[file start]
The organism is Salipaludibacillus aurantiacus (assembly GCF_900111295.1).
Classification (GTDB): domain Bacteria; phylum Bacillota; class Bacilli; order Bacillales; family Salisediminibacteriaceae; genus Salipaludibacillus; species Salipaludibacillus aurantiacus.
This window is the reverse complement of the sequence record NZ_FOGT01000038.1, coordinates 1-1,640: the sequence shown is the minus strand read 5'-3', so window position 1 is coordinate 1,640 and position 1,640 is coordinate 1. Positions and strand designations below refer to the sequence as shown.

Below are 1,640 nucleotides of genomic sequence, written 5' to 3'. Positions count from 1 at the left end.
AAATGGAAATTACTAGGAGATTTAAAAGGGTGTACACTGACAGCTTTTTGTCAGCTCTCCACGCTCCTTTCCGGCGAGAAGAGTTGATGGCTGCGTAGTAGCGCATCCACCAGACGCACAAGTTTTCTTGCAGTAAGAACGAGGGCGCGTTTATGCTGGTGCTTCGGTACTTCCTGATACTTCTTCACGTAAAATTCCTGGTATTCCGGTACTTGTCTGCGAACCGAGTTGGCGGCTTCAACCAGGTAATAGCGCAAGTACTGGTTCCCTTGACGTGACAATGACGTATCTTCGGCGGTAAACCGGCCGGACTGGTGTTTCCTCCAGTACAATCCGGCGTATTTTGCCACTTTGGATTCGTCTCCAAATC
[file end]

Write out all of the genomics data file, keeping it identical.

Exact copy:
The organism is Salipaludibacillus aurantiacus (assembly GCF_900111295.1).
Classification (GTDB): domain Bacteria; phylum Bacillota; class Bacilli; order Bacillales; family Salisediminibacteriaceae; genus Salipaludibacillus; species Salipaludibacillus aurantiacus.
This window is the reverse complement of the sequence record NZ_FOGT01000038.1, coordinates 1-1,640: the sequence shown is the minus strand read 5'-3', so window position 1 is coordinate 1,640 and position 1,640 is coordinate 1. Positions and strand designations below refer to the sequence as shown.

Below are 1,640 nucleotides of genomic sequence, written 5' to 3'. Positions count from 1 at the left end.
AAATGGAAATTACTAGGAGATTTAAAAGGGTGTACACTGACAGCTTTTTGTCAGCTCTCCACGCTCCTTTCCGGCGAGAAGAGTTGATGGCTGCGTAGTAGCGCATCCACCAGACGCACAAGTTTTCTTGCAGTAAGAACGAGGGCGCGTTTATGCTGGTGCTTCGGTACTTCCTGATACTTCTTCACGTAAAATTCCTGGTATTCCGGTACTTGTCTGCGAACCGAGTTGGCGGCTTCAACCAGGTAATAGCGCAAGTACTGGTTCCCTTGACGTGACAATGACGTATCTTCGGCGGTAAACCGGCCGGACTGGTGTTTCCTCCAGTACAATCCGGCGTATTTTGCCACTTTGGATTCGTCTCCAAATC